It combines three different traditional Japanese garden styles: the pond-and-hill garden, the dry garden and the tea garden. Japanese garden styles have developed over a 1400-year history, each style celebrating the changing seasons in different ways.

Such changes illustrate the transience of life, and tiny details, such as leaf buds opening in springtime, play an important role by drawing attention to the passage of time.

In the last 150 years, Japanese gardens have been created all over the world, adapted to local conditions. They are appreciated for their tranquillity and sense of calm when visitors take the time to absorb the scenes presented by the garden.” Website.

Botanic Garden of Wales

Bridges Stone Mill.

Closer to home and on a more modest scale is Bridges Stone Mill, they open for the National Garden Scheme in Worcestershire.

“Once a cherry orchard adjoining the mainly C19 flour mill, this is now a 2½ acre year-round garden laid out with trees, shrubs, mixed beds and borders. The garden is bounded by a stretch of Leigh Brook (an SSSI), from which the mill’s own weir feeds a mill leat and small lake. A rose parterre and a traditional Japanese garden complete the scene.” Bridges Stone Mill NGS link

Then there is our garden with its small Japanese garden, open for the National Garden Scheme with five gardens in the village of Hanley Swan on the 4th and 5th of June. Details of all the gardens here: Hanley Swan NGS Open Gardens.

Japanese Garden
@ourgarden19

If you have the opportunity to visit a garden with a Japanese element, please do, I am sure you will find it relaxing and inspiring.

Becky’s Baking Adventures,

Ever since we have opened our garden for the National Garden Scheme our family has been part of the team. You can read about them and the part they play by clicking on ‘The Garden’ heading and then the ‘Garden Team’.

Our two granddaughters have always helped with the refreshments, when they were younger clearing the tables, then delivering orders to the tables, more recently baking cakes to sell to visitors on open days.

Rebecca the eldest granddaughter, who is now at university, has created a website where she will blog about her baking adventures. It is called Becky’s Baking Adventures. Why not go along and see her first post for Pancake day.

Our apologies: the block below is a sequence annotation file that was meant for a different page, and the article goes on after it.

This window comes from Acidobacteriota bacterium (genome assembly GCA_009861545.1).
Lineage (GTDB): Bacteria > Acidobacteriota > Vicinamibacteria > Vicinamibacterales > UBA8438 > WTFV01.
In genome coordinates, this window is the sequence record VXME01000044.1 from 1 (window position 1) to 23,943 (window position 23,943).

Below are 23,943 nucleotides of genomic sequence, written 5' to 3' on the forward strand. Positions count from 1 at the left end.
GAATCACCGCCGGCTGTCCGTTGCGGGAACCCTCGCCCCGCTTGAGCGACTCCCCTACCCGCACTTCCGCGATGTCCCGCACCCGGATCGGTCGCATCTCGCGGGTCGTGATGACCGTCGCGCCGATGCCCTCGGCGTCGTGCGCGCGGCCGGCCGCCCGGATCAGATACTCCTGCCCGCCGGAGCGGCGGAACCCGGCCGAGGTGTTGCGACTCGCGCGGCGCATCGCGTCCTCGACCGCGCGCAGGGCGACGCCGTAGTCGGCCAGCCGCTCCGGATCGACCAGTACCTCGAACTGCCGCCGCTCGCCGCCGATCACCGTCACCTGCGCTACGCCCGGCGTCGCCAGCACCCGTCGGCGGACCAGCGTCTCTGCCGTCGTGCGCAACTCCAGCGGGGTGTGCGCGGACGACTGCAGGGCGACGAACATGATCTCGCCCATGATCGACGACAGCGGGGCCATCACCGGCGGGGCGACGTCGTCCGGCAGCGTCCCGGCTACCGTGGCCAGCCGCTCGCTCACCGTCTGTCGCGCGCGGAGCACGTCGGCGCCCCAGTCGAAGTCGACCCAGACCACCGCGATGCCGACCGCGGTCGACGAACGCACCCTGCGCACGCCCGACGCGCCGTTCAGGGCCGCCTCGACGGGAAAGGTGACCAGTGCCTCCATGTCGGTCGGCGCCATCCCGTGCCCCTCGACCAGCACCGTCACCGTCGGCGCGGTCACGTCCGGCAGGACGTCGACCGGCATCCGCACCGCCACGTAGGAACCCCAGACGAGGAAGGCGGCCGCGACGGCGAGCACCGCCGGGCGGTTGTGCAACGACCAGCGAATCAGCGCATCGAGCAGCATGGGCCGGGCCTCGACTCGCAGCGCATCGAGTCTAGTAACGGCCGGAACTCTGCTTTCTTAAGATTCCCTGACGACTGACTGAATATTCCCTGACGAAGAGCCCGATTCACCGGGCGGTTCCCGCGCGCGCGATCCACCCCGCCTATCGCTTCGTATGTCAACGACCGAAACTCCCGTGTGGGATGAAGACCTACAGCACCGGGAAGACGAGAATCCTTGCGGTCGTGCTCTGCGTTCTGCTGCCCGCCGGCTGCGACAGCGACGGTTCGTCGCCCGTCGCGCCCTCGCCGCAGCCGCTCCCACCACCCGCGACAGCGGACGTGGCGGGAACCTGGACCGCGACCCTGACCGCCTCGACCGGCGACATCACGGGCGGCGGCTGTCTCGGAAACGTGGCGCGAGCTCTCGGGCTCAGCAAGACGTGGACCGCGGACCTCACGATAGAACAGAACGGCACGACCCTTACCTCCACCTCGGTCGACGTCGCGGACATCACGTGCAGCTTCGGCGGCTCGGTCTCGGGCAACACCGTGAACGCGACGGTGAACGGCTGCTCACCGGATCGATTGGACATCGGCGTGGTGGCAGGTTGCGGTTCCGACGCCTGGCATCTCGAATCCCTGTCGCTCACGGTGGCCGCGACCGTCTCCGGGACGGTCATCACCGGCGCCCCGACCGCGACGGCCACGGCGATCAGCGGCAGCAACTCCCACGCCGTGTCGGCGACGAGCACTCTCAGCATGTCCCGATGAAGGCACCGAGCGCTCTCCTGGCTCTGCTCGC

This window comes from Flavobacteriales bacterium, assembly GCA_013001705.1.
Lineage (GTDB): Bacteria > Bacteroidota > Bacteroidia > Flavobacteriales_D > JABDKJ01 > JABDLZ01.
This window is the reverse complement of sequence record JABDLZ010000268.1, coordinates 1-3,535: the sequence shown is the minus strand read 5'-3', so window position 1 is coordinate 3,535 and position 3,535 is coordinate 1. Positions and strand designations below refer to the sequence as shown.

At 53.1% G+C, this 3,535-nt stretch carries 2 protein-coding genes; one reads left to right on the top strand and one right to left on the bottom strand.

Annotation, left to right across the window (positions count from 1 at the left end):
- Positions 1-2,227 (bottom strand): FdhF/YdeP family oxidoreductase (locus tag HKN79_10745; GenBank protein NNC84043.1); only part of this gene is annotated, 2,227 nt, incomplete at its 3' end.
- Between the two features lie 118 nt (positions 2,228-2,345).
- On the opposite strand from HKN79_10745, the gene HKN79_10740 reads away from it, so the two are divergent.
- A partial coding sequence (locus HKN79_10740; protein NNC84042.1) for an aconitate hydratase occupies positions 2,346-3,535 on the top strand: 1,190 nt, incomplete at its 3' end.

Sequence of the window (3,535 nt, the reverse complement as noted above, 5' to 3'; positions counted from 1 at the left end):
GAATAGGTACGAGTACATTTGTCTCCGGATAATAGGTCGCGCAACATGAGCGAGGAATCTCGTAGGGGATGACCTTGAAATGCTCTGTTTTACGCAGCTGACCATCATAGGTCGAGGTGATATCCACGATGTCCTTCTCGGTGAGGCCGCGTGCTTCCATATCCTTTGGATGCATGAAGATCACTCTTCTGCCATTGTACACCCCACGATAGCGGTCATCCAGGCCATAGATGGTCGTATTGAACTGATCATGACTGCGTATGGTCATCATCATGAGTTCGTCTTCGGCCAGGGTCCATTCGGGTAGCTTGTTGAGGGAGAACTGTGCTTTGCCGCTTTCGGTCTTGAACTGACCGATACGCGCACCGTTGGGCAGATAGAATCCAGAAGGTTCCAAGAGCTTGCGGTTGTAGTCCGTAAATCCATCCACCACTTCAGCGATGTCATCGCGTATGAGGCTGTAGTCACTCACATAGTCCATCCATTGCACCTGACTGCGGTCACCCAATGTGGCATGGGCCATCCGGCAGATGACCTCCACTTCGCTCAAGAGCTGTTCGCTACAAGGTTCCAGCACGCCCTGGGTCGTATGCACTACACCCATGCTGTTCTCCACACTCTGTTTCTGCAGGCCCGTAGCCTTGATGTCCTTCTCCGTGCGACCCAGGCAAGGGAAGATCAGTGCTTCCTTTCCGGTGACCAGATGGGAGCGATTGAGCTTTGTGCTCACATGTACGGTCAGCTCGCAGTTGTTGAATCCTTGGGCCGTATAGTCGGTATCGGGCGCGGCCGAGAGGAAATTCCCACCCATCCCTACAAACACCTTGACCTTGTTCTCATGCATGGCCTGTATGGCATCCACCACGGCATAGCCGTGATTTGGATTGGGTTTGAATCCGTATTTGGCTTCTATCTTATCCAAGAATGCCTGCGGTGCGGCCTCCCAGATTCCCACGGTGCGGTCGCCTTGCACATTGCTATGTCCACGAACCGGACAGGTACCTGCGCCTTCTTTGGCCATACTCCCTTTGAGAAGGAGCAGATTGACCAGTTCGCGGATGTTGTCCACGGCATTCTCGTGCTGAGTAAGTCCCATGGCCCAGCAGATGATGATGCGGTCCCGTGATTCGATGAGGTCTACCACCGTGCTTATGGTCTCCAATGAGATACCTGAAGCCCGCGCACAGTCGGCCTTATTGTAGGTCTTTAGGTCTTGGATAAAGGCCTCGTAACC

Rebecca ready for NGS open day.
Becky’s Baking Adventures.

Broughton Grange.

NGS Visit.

Broughton Grange featured on the BBC Gardeners World this week, if you have not seen the programme I would recommend watching on catchup for an up to date view of this outstanding garden.

We visited in July 2016 when it was open for the National Garden Scheme. It was on my must see list having seen pictures in magazines and reading about Tom Stuart-Smith design of the walled garden. It did not disappoint, seeing it again on Gardeners World inspired me to post pictures from our visit.

This garden description below is from their NGS entry.

“Broughton, Banbury, Oxfordshire

An impressive 25 acres of gardens and light woodland in an attractive Oxfordshire setting. The centrepiece is a large terraced walled garden created by Tom Stuart-Smith in 2001. Vision has been used to blend the gardens into the countryside. Good early displays of bulbs followed by outstanding herbaceous planting in summer. Formal and informal areas combine to make this a special site including newly laid arboretum with many ongoing projects.”

The Greenhouses.

The Walled Garden.

Arboretum, Topiary, Plant Sales and Teas.

The garden is open on certain days, please visit their website for more information: broughtongrange.com

Ravelin.

We visited Ravelin on Sunday, one of their National Garden Scheme open days. It is situated in the next village to us, Hanley castle. The description is from their NGS page.

“A ½ acre mature yet ever changing garden with a wide range of unusual plants full of colour and texture. Of interest to plant lovers and flower arrangers alike with views overlooking the fields and the Malvern hills.

Thought to be built on medieval clay works in the royal hunting forest. Small pottery pieces can be seen interspersed with sedum planting. 

Designed to enable you to move through areas ranging from perennial and herbaceous planting, gravel, woodland and pond. Seating provides different views and experiences and the opportunity to appreciate the unusual plants collected by the owner.

Seasonal interest provided by a wide variety of hellebores, hardy geraniums, aconitums, heucharas, Michaelmas daisies, grasses and dahlias and a fifty-year-old silver pear tree complemented by self-seeding plants adding colour, vitality and encouraging wildlife.”

Below is a short video showing some of the garden during our visit. Please select full screen on the video.

Cream teas were consumed and plants purchased!

They are next open on Sunday 3rd October 12-4pm.